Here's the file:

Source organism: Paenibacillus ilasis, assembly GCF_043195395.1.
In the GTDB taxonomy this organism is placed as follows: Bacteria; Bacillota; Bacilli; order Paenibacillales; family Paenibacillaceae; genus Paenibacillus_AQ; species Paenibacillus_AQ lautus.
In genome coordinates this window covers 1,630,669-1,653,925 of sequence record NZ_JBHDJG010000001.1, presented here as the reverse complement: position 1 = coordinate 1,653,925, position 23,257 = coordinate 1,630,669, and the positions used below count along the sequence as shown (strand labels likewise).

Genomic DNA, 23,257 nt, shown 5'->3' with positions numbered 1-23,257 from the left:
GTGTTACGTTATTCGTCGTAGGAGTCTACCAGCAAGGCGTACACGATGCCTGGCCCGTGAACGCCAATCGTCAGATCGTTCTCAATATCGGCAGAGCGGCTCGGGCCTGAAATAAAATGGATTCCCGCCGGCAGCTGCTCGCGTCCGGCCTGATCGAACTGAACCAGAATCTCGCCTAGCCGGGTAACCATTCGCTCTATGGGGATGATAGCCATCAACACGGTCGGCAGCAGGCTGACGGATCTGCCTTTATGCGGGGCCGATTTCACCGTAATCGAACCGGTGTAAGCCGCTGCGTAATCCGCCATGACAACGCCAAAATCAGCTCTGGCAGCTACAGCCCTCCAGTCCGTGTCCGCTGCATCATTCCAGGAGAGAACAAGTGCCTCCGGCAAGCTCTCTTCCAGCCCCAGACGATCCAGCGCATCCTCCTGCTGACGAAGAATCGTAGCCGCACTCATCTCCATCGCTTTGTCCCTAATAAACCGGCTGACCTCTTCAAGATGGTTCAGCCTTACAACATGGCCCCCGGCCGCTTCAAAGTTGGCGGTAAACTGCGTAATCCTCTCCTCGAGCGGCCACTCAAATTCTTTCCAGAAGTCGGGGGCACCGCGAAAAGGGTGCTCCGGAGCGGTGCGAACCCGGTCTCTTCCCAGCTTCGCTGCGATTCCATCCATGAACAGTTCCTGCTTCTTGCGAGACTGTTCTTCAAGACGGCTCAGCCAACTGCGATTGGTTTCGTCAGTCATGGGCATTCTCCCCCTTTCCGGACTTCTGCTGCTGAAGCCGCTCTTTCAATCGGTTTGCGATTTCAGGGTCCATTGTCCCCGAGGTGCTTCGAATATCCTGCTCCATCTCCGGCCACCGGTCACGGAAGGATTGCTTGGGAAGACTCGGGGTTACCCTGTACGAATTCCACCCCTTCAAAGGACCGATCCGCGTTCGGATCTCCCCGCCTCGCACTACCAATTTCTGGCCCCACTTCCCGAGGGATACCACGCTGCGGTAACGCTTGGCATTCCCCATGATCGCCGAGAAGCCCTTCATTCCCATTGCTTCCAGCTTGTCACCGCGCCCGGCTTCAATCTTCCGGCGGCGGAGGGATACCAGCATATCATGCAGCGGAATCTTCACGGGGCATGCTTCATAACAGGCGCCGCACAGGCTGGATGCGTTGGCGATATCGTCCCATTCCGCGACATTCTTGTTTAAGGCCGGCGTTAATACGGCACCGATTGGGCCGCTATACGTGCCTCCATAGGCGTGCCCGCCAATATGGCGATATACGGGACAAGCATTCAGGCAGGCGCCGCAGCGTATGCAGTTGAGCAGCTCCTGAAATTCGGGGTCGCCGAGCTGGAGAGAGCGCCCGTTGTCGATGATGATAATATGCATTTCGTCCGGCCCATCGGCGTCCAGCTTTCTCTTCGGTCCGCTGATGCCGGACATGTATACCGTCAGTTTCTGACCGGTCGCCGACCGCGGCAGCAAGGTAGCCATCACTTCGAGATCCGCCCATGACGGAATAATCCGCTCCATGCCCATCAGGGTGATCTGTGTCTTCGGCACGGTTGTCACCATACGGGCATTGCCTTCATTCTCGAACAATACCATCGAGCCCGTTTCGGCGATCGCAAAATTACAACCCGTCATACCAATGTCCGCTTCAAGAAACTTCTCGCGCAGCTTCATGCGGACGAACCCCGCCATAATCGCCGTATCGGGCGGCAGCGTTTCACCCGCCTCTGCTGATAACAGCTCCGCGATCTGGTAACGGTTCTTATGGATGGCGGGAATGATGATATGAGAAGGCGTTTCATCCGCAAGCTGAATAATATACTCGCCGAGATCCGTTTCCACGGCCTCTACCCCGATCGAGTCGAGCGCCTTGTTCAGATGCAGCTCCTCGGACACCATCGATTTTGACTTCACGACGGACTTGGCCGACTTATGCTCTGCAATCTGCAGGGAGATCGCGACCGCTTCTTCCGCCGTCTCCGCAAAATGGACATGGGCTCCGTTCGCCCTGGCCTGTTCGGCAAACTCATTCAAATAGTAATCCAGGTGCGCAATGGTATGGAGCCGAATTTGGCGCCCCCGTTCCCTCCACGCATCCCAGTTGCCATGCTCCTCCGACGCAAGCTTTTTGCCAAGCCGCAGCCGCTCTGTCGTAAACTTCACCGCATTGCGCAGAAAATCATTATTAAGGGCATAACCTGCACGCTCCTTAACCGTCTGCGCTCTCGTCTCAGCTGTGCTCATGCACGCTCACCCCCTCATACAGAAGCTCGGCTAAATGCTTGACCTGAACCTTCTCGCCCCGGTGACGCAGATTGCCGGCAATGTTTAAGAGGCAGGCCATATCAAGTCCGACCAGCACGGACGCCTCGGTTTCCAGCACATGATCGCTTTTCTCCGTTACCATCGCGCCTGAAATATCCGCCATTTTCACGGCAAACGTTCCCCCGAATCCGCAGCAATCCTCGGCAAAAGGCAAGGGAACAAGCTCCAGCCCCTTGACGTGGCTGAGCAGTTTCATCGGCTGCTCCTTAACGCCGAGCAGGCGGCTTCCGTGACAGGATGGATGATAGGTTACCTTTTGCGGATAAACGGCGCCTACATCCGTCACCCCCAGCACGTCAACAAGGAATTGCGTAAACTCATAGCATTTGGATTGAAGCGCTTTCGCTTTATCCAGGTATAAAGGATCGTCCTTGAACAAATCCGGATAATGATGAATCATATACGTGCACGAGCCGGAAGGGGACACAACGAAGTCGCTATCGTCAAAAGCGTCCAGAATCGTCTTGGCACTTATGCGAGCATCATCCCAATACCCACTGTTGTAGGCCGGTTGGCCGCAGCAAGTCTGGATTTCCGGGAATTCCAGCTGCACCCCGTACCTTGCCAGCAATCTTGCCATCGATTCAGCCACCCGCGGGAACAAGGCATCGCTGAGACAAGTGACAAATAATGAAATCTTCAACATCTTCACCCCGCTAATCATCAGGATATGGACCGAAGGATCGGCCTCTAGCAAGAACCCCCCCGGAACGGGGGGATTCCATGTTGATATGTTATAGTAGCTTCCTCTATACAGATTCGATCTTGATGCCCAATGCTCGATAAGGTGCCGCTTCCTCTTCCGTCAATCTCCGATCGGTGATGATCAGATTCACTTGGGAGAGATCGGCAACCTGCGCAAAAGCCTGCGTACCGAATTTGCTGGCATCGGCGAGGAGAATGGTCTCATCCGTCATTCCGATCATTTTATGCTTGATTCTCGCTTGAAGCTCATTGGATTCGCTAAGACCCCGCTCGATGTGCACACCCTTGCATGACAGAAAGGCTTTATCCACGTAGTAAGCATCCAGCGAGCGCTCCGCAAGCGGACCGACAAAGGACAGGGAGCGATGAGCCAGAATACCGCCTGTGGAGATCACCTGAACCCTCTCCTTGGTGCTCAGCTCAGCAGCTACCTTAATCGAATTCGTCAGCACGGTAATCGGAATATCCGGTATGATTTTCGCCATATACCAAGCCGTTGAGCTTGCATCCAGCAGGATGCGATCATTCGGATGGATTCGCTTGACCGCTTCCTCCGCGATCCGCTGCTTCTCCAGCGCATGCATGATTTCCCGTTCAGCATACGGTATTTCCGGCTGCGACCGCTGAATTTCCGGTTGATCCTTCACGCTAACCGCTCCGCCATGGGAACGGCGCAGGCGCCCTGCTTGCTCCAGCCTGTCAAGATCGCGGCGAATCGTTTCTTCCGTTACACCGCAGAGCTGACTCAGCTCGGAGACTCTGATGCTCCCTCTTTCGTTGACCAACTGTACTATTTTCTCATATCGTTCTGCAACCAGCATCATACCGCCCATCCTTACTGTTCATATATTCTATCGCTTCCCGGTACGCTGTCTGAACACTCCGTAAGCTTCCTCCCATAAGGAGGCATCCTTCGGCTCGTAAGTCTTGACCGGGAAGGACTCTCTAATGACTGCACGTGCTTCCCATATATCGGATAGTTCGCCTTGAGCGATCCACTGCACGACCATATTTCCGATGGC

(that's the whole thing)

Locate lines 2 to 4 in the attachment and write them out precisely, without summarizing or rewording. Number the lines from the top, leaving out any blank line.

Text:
In the GTDB taxonomy this organism is placed as follows: Bacteria; Bacillota; Bacilli; order Paenibacillales; family Paenibacillaceae; genus Paenibacillus_AQ; species Paenibacillus_AQ lautus.
In genome coordinates this window covers 1,630,669-1,653,925 of sequence record NZ_JBHDJG010000001.1, presented here as the reverse complement: position 1 = coordinate 1,653,925, position 23,257 = coordinate 1,630,669, and the positions used below count along the sequence as shown (strand labels likewise).

Genomic DNA, 23,257 nt, shown 5'->3' with positions numbered 1-23,257 from the left: